Linked data and the lighthouse

From my colleague at CSU (thanks Rachel), a link to a talk by Tim Berners-Lee, the man credited with creating the Web, at a conference. Berners-Lee’s talk  on this short (16 min) video is all about Linked Data and the basis of his argument is that there is too much data which sits on the databases of organisations, government and ordinary people but which is not made available on the web and therefore, cannot be linked. He gives examples of medical research where linked data might allow researchers or ordinary people to ask questions which can’t be answered by your favourite search engine. It’s an interesting concept and if it works, could make the web an even richer source of ideas, concepts and information. Of course, data held by many organisations is viewed as commercially sensitive, so don’t think that overnight your favourite soft drinks company is going to reveal its secrets or that George Soros is going to tell us how he makes his millions. On the other hand, if even some of the information held in databases is put on to the web, we might all benefit.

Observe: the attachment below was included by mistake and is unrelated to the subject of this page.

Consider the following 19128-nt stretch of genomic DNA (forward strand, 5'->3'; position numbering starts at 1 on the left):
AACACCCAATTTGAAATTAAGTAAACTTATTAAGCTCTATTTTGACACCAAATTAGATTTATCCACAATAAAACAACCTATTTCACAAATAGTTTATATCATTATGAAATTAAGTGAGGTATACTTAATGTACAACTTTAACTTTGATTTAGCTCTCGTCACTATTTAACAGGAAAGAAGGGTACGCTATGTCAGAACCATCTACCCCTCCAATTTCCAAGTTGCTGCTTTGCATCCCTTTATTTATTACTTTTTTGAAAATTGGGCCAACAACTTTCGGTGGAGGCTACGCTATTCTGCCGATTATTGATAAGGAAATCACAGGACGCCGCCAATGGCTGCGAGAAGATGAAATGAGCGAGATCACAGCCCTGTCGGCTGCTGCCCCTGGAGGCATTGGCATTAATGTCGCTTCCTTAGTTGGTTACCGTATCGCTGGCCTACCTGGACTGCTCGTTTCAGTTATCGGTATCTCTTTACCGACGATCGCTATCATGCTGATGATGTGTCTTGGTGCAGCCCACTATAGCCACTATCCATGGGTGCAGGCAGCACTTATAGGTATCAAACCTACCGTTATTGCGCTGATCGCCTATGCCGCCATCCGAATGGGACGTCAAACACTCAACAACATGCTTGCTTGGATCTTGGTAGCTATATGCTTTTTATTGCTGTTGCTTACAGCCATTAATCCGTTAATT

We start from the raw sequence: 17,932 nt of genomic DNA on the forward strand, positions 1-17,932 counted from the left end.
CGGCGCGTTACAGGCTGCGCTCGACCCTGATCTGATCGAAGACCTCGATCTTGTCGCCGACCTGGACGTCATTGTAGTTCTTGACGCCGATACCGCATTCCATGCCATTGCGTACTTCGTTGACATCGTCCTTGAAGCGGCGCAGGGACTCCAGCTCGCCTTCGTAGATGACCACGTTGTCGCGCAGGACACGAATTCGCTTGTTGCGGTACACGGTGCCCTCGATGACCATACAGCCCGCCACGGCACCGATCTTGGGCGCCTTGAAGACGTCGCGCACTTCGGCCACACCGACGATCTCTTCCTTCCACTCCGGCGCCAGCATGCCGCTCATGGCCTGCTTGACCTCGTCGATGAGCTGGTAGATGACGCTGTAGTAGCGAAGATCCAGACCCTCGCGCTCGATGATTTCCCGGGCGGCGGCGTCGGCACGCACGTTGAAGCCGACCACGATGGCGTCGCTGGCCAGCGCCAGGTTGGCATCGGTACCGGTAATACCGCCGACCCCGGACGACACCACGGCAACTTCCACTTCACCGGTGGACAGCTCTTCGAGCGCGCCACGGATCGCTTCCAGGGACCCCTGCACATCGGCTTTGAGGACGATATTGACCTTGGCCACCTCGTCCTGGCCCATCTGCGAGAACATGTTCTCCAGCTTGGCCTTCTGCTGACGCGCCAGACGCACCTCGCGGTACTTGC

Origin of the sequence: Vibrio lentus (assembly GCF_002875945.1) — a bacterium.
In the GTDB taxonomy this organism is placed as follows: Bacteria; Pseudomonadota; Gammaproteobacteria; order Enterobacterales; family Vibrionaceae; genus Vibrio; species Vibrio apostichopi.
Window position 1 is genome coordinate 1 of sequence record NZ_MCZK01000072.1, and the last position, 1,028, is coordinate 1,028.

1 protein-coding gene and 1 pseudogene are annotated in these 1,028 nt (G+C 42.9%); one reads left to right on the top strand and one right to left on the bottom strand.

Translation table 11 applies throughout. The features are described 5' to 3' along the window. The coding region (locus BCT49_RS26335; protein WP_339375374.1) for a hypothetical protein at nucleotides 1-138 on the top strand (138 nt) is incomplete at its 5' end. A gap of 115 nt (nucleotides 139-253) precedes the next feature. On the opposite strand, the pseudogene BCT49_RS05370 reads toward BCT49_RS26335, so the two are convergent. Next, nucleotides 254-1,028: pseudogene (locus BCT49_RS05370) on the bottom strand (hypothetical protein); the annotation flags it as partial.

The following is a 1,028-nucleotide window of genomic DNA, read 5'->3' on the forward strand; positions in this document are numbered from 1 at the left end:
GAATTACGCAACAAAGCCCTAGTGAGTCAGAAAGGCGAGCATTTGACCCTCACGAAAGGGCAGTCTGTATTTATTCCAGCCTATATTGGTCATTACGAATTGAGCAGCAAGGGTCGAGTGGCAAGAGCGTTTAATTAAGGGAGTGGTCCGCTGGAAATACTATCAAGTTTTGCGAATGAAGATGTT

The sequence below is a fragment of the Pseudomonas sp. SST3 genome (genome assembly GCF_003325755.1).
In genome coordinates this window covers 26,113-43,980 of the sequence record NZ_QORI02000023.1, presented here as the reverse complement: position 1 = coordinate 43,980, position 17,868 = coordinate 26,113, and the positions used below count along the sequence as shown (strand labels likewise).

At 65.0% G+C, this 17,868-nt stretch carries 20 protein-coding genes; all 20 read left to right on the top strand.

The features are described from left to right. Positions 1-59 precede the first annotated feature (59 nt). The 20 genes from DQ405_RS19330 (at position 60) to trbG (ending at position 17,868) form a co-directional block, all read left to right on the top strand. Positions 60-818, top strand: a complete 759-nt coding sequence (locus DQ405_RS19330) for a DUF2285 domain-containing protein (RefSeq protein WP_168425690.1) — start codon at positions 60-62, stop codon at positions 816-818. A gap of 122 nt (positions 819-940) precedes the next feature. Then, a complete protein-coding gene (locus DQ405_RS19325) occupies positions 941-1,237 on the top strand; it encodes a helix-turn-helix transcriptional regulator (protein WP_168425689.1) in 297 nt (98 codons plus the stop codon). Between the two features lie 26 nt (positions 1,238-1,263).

Out for a walk on Sunday and went around Barns Ness Lighthouse which is only a couple of miles (or 3.3km) from where I live. The lighthouse no longer functions as a light house, in that the light was switched off a few years ago because the improvements in ships’/boats’ navigational systems improved so much. One of the great things to do when the light did work was to drive out to the lighthouse in the dark and stand under the light as it flashed over the sea. As you can see from my picture below, it is an impressive site and when you look to the top of the lighthouse, your eyes are drawn to the often complex array of clouds that pass by. It’s one of these walks that is never the same because of the changing tide and the wind, or if you’re lucky, lack of it.

Barns Ness Lighthouse

Barns Ness Lighthouse

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